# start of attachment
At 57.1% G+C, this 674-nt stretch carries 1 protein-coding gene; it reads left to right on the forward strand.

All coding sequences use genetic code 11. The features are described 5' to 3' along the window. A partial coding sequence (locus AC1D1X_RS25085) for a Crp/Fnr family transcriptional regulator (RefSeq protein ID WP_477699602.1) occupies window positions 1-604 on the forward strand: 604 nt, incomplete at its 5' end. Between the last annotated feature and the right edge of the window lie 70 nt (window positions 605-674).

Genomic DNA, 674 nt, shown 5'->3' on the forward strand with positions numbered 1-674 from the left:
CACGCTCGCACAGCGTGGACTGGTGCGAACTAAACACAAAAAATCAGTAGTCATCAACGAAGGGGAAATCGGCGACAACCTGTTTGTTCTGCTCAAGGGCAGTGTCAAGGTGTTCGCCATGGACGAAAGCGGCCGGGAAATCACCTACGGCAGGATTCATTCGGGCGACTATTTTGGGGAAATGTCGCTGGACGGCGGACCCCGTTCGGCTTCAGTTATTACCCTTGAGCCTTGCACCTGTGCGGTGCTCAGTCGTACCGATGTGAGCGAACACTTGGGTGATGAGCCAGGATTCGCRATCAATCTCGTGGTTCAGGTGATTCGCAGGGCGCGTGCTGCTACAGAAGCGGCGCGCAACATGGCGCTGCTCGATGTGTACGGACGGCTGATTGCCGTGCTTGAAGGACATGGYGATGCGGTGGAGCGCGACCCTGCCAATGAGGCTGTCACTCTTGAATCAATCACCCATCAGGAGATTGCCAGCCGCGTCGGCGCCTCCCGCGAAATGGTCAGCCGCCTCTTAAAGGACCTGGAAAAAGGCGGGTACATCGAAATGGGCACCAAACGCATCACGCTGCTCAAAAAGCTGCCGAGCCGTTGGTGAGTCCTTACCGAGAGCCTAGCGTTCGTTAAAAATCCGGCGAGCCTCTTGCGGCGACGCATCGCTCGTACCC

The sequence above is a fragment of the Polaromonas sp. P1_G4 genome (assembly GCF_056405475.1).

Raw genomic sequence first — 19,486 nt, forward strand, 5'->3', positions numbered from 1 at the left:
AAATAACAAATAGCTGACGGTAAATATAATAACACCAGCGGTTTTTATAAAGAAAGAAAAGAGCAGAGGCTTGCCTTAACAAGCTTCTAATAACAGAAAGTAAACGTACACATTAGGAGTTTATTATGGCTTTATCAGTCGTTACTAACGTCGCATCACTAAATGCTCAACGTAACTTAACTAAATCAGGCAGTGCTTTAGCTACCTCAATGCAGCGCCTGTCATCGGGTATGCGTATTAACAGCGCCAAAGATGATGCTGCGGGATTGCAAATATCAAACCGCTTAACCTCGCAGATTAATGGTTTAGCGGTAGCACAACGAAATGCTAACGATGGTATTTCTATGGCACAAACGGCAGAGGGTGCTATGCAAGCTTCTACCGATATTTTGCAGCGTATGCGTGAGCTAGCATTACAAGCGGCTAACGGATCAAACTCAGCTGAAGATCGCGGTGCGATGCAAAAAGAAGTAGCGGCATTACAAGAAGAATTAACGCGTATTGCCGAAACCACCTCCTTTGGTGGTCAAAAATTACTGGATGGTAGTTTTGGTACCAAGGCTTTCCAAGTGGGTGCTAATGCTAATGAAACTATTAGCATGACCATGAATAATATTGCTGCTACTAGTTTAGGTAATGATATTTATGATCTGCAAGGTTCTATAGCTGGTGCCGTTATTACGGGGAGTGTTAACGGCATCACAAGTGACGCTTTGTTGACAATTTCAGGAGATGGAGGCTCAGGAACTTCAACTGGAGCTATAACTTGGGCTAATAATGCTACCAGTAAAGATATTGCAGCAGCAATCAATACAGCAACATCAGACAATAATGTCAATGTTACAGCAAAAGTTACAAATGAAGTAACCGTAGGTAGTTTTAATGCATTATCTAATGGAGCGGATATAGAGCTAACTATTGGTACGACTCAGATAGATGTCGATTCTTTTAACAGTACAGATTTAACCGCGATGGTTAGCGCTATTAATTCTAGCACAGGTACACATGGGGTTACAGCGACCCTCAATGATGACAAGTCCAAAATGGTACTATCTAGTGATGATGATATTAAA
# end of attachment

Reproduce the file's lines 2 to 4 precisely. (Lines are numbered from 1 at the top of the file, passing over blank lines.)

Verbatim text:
All coding sequences use genetic code 11. The features are described 5' to 3' along the window. A partial coding sequence (locus AC1D1X_RS25085) for a Crp/Fnr family transcriptional regulator (RefSeq protein ID WP_477699602.1) occupies window positions 1-604 on the forward strand: 604 nt, incomplete at its 5' end. Between the last annotated feature and the right edge of the window lie 70 nt (window positions 605-674).

Genomic DNA, 674 nt, shown 5'->3' on the forward strand with positions numbered 1-674 from the left:
CACGCTCGCACAGCGTGGACTGGTGCGAACTAAACACAAAAAATCAGTAGTCATCAACGAAGGGGAAATCGGCGACAACCTGTTTGTTCTGCTCAAGGGCAGTGTCAAGGTGTTCGCCATGGACGAAAGCGGCCGGGAAATCACCTACGGCAGGATTCATTCGGGCGACTATTTTGGGGAAATGTCGCTGGACGGCGGACCCCGTTCGGCTTCAGTTATTACCCTTGAGCCTTGCACCTGTGCGGTGCTCAGTCGTACCGATGTGAGCGAACACTTGGGTGATGAGCCAGGATTCGCRATCAATCTCGTGGTTCAGGTGATTCGCAGGGCGCGTGCTGCTACAGAAGCGGCGCGCAACATGGCGCTGCTCGATGTGTACGGACGGCTGATTGCCGTGCTTGAAGGACATGGYGATGCGGTGGAGCGCGACCCTGCCAATGAGGCTGTCACTCTTGAATCAATCACCCATCAGGAGATTGCCAGCCGCGTCGGCGCCTCCCGCGAAATGGTCAGCCGCCTCTTAAAGGACCTGGAAAAAGGCGGGTACATCGAAATGGGCACCAAACGCATCACGCTGCTCAAAAAGCTGCCGAGCCGTTGGTGAGTCCTTACCGAGAGCCTAGCGTTCGTTAAAAATCCGGCGAGCCTCTTGCGGCGACGCATCGCTCGTACCC